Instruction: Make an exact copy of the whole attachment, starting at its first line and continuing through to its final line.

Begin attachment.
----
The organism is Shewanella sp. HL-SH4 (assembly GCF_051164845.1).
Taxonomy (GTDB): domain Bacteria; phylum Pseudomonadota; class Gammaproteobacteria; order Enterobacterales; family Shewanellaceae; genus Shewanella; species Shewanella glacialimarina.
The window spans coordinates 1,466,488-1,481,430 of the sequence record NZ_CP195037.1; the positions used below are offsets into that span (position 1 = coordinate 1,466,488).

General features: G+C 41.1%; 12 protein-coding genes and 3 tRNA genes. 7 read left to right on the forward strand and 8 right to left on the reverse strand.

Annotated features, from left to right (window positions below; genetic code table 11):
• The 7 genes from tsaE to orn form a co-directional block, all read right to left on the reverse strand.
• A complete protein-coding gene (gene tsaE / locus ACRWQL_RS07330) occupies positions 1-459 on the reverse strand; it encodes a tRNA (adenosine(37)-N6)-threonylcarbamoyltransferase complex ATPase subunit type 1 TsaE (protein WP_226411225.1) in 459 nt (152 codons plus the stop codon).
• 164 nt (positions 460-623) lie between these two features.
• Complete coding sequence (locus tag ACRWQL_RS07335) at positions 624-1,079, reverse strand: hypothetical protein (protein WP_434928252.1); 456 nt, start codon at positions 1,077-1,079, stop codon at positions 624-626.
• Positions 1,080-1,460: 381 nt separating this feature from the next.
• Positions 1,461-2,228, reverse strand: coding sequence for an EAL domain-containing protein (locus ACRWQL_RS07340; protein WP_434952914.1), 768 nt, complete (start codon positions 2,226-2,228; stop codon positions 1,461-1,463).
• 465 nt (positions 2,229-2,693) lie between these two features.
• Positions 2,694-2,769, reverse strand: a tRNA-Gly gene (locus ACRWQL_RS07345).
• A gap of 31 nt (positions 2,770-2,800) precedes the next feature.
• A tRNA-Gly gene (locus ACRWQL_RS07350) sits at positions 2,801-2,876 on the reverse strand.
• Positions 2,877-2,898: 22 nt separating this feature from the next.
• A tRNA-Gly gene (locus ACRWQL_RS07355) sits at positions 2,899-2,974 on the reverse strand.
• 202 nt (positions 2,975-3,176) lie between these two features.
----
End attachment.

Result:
The organism is Shewanella sp. HL-SH4 (assembly GCF_051164845.1).
Taxonomy (GTDB): domain Bacteria; phylum Pseudomonadota; class Gammaproteobacteria; order Enterobacterales; family Shewanellaceae; genus Shewanella; species Shewanella glacialimarina.
The window spans coordinates 1,466,488-1,481,430 of the sequence record NZ_CP195037.1; the positions used below are offsets into that span (position 1 = coordinate 1,466,488).

General features: G+C 41.1%; 12 protein-coding genes and 3 tRNA genes. 7 read left to right on the forward strand and 8 right to left on the reverse strand.

Annotated features, from left to right (window positions below; genetic code table 11):
• The 7 genes from tsaE to orn form a co-directional block, all read right to left on the reverse strand.
• A complete protein-coding gene (gene tsaE / locus ACRWQL_RS07330) occupies positions 1-459 on the reverse strand; it encodes a tRNA (adenosine(37)-N6)-threonylcarbamoyltransferase complex ATPase subunit type 1 TsaE (protein WP_226411225.1) in 459 nt (152 codons plus the stop codon).
• 164 nt (positions 460-623) lie between these two features.
• Complete coding sequence (locus tag ACRWQL_RS07335) at positions 624-1,079, reverse strand: hypothetical protein (protein WP_434928252.1); 456 nt, start codon at positions 1,077-1,079, stop codon at positions 624-626.
• Positions 1,080-1,460: 381 nt separating this feature from the next.
• Positions 1,461-2,228, reverse strand: coding sequence for an EAL domain-containing protein (locus ACRWQL_RS07340; protein WP_434952914.1), 768 nt, complete (start codon positions 2,226-2,228; stop codon positions 1,461-1,463).
• 465 nt (positions 2,229-2,693) lie between these two features.
• Positions 2,694-2,769, reverse strand: a tRNA-Gly gene (locus ACRWQL_RS07345).
• A gap of 31 nt (positions 2,770-2,800) precedes the next feature.
• A tRNA-Gly gene (locus ACRWQL_RS07350) sits at positions 2,801-2,876 on the reverse strand.
• Positions 2,877-2,898: 22 nt separating this feature from the next.
• A tRNA-Gly gene (locus ACRWQL_RS07355) sits at positions 2,899-2,974 on the reverse strand.
• 202 nt (positions 2,975-3,176) lie between these two features.